Reality Really, Really Bites
Kris Lefcoe and 'Public Domain'
A meth-snorting schoolgirl talks her girlfriends into bed with drug dealers. Desperate to talk, an agoraphobic traps a deliveryman in his bungalow. A mom slugs wine to the Teardrop Explodes while her 11-year-old son practices arson. Sound like typical reality-show fare? We're not even to the really sleazy part: None of these "contestants" even realize they're being filmed. Back at the studio, two supercilious hosts tally up votes for the most pathetic specimen. This is the premise of Public Domain, a caustically funny first feature from writer-director Kris Lefcoe. Lefcoe chatted about the film from her headquarters in Toronto.
Austin Chronicle: What can you tell us about setting up the hidden-camera look?
Kris Lefcoe: The key was always making sure there was something obscuring the frame and never moving the camera. A lot of the time the actors didn't actually know where the cameras were. That was great for the actors. I did cheat a little bit toward the end and get closer in the more emotional moments. The art department also had to make sure there was stuff in the room that looked like there could be cameras hidden in it.
AC: Like a plant.
KL: [laughs] A lot of plants. It was getting to be like some kind of jungle documentary.
AC: [One contestant] realizes he's a figure of contempt for the audience and says, "They're just happy they're not me." Do you think that's true of reality television?
KL: I think so. I think that the shameful joy that people feel when they're watching reality TV has to do with making themselves feel better about their own lives. The more pathetic the contestants seem to be, the more it seems people want to watch.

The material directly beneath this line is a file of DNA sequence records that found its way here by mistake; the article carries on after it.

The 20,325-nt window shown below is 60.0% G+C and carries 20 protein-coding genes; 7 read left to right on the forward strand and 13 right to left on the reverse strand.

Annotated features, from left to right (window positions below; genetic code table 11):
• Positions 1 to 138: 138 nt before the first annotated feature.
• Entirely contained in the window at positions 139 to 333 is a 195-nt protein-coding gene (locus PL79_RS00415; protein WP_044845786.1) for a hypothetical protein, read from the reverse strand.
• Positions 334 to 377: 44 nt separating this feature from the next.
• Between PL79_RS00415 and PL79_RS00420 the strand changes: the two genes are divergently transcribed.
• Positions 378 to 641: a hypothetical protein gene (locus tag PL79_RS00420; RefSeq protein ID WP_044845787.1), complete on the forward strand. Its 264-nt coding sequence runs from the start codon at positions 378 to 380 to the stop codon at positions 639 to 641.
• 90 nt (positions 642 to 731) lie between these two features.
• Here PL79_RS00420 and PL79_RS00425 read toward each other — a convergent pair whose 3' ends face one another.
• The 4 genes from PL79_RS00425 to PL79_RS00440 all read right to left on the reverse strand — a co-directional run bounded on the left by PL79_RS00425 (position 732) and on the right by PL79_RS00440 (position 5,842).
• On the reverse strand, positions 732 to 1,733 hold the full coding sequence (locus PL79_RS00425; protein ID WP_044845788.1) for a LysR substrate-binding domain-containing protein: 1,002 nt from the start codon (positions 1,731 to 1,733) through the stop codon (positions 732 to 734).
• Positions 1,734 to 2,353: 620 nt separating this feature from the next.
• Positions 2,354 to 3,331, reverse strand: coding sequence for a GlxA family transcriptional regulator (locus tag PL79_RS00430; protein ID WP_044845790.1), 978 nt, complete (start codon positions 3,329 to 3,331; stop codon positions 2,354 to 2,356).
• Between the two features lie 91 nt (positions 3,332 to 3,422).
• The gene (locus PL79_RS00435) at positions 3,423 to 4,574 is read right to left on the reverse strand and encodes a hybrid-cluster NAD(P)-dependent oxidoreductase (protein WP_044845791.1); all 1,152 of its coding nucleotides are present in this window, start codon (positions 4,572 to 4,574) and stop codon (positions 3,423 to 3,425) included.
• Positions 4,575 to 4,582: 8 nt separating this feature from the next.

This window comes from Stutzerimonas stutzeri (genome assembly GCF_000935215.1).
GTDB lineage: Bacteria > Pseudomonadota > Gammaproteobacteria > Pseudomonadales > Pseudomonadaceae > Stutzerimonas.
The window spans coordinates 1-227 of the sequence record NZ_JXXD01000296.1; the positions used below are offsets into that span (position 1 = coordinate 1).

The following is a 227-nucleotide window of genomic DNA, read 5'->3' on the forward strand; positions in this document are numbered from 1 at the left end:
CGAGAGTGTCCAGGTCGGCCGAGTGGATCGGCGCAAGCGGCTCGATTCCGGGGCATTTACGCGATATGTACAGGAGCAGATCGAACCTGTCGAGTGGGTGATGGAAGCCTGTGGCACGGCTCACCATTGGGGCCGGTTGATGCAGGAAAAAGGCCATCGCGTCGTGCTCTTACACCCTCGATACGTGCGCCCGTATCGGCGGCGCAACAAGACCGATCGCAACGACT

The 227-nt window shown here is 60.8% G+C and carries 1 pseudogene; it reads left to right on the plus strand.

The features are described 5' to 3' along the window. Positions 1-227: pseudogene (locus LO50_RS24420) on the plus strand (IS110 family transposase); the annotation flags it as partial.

AC: Did you really have a problem getting the rights to [the Cure's] "Killing an Arab"? Or was that tongue-in-cheek?
KL: It's the classic mistake everyone talks about in film school: "Never use something in your film that you don't have the rights to and make your storyline hinge on it." The fact that we didn't get the rights to the song almost worked for this film. The storyline is already about legal problems and not having the right to show things. If we don't hear the song, maybe it's even funnier. There are a lot of legal disclaimers in the movie, and I had a lot of fun writing those.
AC: As the film goes on, the mechanism of production is more and more present. Things start to go wrong, and we see more of that.
KL: That's what I'm really interested in with this film. It doesn't look anything like reality television. The show looks more like a chat show from the Sixties. I thought it would be interesting to transpose the ethics of reality television to this different context that doesn't look like these glitzy and overproduced images that you're being fed. It's almost more evil in a way to just stand back and act as though they're not manipulating [reality] at all.
Public Domain screens as part of the Emerging Visions program at the Dobie, March 20, 7:45pm.